Oh! What Love!
My Dear Friend in Christ:
Easter is my favorite time of year. Here is set aside a time to commemorate the cru-cifixion and resurrection of our Lord. It is a time that inspires; first and foremost because of this we have Christianity, and that is far more important than most realize. Paul, when he pens what is the first written account, states that the risen Lord appeared, “to Cephas, then to the Twelve, Then He appeared to more than five hundred brethren at one time, most of whom are still alive, though some have fallen asleep. Then He appeared to James, then to all the apostles” (1 Cor.15:5-7). He then speaks of himself as “one un-timely born,” just as we believers are our selves untimely born.
That is born of a faith that arises from the most witnessed events in the ancient world. Yet, these events were a surprise, and it would take awhile for them to realize what it really meant. That’s probably not too surprising; they were in shock. Their beloved “mas-ter” arrested, grilled and then abused by their religious leaders, further ill-treated by the reviled Romans, and then quickly crucified. The words of the travelers on the road to Emmaus says it all, “We had so hoped He was the one to redeem Israel” (Lk.24:21). None of this fit their understanding of scripture. This was not their prophetic expectation. Just like many today who do not expect tribulation or judgment. The Messiah in Jewish thinking was not to suffer, and certainly not die.
Yet Paul will declare in that passage, “that of first importance… Christ died for our sins in accordance with scripture (15:13). This we find in prophecies that were previ-ously misread or ignored for centuries. Now we do understand that the Christ died for our sins. Something we believe God planned “before the foundations of the world” (Eph.1:4). That He was to “…appeared once for all at the end of the age to put away sin by the sac-rifice of Himself” (Heb.9:26). Does that sound complicated? It’s not, but we have made it so; we speak of salvation, redemption, propriation, expiation, sanctification, and atone-ment, and many have written thousands of pages, maybe millions, about something so basic. We have even tidied up the events in our art, music, and even our minds. For a true depiction would shock us.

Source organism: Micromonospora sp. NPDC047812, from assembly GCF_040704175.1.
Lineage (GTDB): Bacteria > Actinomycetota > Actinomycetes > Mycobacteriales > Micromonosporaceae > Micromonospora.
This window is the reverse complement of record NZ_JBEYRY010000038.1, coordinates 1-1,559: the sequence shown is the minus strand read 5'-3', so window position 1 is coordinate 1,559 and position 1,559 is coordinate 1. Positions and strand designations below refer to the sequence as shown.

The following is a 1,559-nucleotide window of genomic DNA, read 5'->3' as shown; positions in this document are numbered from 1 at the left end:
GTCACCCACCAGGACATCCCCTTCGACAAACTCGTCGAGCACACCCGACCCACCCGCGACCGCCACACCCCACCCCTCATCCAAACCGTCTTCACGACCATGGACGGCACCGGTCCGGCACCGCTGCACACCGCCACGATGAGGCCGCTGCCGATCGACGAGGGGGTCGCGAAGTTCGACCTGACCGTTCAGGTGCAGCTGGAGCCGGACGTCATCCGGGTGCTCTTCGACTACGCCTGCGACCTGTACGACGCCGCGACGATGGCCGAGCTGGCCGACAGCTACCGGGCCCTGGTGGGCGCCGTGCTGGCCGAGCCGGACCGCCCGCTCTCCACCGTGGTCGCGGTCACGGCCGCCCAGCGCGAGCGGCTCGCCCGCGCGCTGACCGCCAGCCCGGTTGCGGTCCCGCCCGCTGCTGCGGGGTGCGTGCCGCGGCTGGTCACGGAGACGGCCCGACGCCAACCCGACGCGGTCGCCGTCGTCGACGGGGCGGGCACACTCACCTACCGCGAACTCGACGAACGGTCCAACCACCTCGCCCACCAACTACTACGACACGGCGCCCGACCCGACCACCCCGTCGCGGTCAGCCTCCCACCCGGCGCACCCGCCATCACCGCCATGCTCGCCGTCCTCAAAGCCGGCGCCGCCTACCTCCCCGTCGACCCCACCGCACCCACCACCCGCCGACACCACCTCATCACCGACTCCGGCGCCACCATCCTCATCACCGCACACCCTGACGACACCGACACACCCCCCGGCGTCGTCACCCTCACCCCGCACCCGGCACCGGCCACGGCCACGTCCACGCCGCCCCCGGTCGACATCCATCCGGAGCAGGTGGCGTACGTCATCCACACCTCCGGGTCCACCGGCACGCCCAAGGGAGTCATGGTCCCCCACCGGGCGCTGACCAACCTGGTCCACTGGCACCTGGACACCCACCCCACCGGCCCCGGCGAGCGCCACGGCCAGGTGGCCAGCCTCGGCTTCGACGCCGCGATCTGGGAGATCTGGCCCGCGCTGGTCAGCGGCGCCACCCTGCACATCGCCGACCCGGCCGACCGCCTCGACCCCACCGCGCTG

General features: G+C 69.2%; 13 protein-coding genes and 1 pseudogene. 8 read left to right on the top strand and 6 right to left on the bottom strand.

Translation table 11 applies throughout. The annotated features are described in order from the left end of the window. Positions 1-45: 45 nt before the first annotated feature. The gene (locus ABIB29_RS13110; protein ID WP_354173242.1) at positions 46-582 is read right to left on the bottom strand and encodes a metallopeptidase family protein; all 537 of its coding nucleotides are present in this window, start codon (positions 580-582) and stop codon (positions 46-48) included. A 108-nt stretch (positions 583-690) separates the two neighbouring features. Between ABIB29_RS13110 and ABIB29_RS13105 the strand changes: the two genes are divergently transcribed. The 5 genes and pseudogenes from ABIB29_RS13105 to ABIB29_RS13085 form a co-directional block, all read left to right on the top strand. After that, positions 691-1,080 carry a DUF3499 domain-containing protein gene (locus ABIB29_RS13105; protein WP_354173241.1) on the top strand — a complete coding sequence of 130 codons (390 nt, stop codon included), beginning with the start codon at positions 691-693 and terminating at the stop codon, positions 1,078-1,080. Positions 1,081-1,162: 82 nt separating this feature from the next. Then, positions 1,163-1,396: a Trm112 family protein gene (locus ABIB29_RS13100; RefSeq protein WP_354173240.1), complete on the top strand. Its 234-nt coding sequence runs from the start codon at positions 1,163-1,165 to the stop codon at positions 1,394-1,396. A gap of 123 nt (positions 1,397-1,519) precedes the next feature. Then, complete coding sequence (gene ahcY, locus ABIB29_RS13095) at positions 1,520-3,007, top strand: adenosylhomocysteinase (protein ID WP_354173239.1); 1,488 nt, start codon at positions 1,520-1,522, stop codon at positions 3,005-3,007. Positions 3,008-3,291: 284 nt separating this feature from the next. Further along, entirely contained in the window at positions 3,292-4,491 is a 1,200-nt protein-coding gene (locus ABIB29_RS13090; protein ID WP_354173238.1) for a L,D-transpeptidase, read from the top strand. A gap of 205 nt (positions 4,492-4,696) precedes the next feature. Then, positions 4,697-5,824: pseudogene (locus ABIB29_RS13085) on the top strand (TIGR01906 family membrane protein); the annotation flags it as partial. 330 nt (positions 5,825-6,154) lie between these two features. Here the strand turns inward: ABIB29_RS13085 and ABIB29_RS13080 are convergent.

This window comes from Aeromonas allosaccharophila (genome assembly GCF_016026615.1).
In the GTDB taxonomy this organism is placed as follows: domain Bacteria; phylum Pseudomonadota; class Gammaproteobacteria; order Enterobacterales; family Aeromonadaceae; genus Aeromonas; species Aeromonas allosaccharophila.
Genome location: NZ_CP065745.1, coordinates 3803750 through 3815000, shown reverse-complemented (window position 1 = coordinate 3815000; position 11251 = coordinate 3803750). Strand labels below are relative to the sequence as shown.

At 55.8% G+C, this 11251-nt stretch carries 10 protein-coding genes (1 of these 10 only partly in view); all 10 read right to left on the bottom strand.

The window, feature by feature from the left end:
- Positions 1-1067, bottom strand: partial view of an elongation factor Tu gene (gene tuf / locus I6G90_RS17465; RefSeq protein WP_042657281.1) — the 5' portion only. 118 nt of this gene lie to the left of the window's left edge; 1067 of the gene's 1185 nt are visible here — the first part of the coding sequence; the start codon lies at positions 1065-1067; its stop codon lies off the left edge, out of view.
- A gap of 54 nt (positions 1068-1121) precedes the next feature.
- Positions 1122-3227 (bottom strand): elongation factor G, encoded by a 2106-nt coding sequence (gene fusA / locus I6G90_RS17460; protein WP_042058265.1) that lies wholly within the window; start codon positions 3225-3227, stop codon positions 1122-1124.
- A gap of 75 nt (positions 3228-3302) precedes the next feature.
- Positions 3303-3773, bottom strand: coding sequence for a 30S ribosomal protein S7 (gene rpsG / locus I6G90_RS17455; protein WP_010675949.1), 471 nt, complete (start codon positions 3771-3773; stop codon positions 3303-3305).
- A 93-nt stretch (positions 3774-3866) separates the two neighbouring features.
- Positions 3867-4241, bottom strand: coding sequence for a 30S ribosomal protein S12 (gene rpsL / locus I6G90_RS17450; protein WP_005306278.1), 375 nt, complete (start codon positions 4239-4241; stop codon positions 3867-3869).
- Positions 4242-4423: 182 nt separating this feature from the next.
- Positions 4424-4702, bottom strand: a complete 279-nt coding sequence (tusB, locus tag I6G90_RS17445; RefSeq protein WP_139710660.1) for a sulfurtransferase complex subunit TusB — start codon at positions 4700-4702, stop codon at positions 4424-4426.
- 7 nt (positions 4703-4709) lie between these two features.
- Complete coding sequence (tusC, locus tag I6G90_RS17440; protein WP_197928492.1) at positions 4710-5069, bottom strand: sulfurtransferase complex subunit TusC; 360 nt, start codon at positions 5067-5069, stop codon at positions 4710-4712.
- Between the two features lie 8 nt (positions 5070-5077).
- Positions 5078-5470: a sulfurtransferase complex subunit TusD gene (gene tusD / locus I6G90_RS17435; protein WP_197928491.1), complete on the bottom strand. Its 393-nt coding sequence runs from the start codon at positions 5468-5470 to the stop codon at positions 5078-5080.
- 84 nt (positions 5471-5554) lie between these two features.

Crucifixion was meant to do that. It was beyond cruel, but bestial and meant to instill abject fear and repulsion. And it is little wonder that our Lord asked, “if it be possible let this cup pass from me” (Mt. 26:39). Even David’s Psalm, where at times he will propheti-cally depict this event, lacks any real horror (Psa.22). It is here! In ways we cannot fathom that God tore at His very essence, to birth what we call the incarnation, and what Paul will call the “Kenosis.” All of which fails to come close to what this cost our Heavenly Father and His only begotten Son, and thus what it means for our faith. For God in this excruciating act of separation, the death of Divinity, shed His own blood, He did this so as to pay the debt we could never pay, bare the stripes we so deserve, endured the dark-ness that we might have light, take into His soul our sin sick souls, suffer death that we might have life, bridged the chasm we could never cross, and shed the only blood that could atone.
Surely, “He was wounded for our transgressions, He was bruised for our iniquities, upon Him was the chastisement that made us whole, and with His stripes we are healed (Isa.53:5). And beyond that, we must understand that this is only so, because the grave could not hold Him. If there is no “Easter Morn,” there is no “Calvary that Atones.” Without them both there is nothing. Without the pain, travail, and blood there is no hope, no life, no eternity with this Creator, who so loved…. Are we not lucky, blessed, so fortunate, that He does love; even us! Dare we ask why? (More on that next month)
Oh how He loves you and me!”
Thomas Randolf Wyatt